Piling on tonight with a foragers’ quiche: morels, ramps, nettles and Comte cheese (which was on sale, another triumphant foraging discovery). I often hoard my finds, but sometimes it seems important to luxuriate in them.

I am 99 percent sure these are nettles. They stung me and they taste good.

Early spring brings early madness

Is this what it feels like to be a seed when spring comes around? In March a band snapped in my head, like the warmth had altered my brain chemistry.

For me, morel obsession returned.

Green shoots were barely finger-length coming up in the forest when I began pulling over to push myself through brambles. I always feel that if I simply look hard enough, the mushrooms will appear in front of me. And if I get up early enough I will be able to outsmart the mushrooms.

In reality, someone outsmarted me and my lady friends this week. Someone else was earlier still to the tree we refer to as Magic Trees #1 and #2. We were skunked, and dismayed/encouraged/jealous/livid/crazed to see the giant fresh stumps. We found a few, enough for a tart (with caramelized onions, washed down with dandelion wine). I have a backup spot or two. I have to find the time, amid moving and deadlines, to sneak out there.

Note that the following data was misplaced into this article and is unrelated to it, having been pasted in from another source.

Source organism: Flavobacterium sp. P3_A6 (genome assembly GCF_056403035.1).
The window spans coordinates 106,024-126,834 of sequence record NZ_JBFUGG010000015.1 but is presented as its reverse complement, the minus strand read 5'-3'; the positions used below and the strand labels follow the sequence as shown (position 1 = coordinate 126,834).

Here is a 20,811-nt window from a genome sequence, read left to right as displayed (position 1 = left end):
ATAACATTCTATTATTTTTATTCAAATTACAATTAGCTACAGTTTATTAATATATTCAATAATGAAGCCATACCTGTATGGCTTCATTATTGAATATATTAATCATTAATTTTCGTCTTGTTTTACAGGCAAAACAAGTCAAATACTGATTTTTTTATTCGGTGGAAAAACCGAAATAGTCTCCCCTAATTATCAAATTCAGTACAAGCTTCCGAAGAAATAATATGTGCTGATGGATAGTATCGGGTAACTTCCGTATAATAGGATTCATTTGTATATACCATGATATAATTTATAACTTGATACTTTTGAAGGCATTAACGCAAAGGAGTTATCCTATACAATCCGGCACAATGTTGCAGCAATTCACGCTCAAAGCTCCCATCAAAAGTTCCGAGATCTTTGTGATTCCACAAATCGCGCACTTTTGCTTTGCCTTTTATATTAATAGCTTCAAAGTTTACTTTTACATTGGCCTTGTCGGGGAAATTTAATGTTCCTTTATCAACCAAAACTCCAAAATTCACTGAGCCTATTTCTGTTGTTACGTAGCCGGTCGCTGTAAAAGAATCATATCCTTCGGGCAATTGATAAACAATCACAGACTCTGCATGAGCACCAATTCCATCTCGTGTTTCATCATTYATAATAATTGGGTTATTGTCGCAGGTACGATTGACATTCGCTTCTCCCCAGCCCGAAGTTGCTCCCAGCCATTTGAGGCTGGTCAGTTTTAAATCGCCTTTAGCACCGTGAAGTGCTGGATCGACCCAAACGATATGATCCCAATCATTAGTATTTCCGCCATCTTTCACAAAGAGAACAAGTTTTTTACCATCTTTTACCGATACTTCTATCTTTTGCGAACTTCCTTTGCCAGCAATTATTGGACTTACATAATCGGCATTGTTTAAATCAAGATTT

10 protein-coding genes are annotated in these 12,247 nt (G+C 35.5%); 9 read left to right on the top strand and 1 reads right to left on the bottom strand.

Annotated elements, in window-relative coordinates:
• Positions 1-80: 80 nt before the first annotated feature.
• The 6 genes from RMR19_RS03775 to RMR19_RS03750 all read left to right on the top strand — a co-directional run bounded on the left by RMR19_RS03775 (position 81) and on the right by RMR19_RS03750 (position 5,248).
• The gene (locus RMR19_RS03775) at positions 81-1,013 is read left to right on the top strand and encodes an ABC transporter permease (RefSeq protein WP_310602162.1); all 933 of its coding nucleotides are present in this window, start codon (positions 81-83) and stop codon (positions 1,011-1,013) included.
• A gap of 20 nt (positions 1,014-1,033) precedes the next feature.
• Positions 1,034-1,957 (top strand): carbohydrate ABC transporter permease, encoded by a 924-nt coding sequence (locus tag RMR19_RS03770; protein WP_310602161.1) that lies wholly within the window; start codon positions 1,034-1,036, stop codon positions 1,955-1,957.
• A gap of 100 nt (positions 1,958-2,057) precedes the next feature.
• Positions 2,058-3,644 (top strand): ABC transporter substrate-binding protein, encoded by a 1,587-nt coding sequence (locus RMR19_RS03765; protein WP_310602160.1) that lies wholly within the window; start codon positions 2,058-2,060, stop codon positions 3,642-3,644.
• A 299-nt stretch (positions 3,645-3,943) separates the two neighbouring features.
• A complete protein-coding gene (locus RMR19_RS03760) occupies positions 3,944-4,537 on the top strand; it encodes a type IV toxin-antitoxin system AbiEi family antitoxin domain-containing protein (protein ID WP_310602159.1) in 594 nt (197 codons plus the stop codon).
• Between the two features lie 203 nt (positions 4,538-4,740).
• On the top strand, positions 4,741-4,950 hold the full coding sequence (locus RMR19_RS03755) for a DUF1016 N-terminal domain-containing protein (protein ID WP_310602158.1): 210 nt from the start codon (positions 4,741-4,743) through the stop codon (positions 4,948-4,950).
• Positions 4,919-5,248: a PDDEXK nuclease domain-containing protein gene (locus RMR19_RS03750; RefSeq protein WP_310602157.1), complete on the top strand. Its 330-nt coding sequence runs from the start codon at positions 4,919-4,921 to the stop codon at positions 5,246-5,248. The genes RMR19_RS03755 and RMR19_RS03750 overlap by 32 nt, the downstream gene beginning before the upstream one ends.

If I reacted this way to alcohol, I’d be in serious trouble. This physical craving will be satisfied only when I am clutching a giant pillowcase full of fungus. It would be good for me to set my sights on a consolation prize, just in case. Ramps, I tell myself, they are nice enough, and they don’t sneak away when you’re not looking.

Foraging begins—Mushrooms still sleepy—A happy consolation

People go crazy over these, but they taste pretty much like garlicky green onions you've had before but with a tender leaf. The reason we go crazy is because wild things are always better. It's not rational, but there you have it.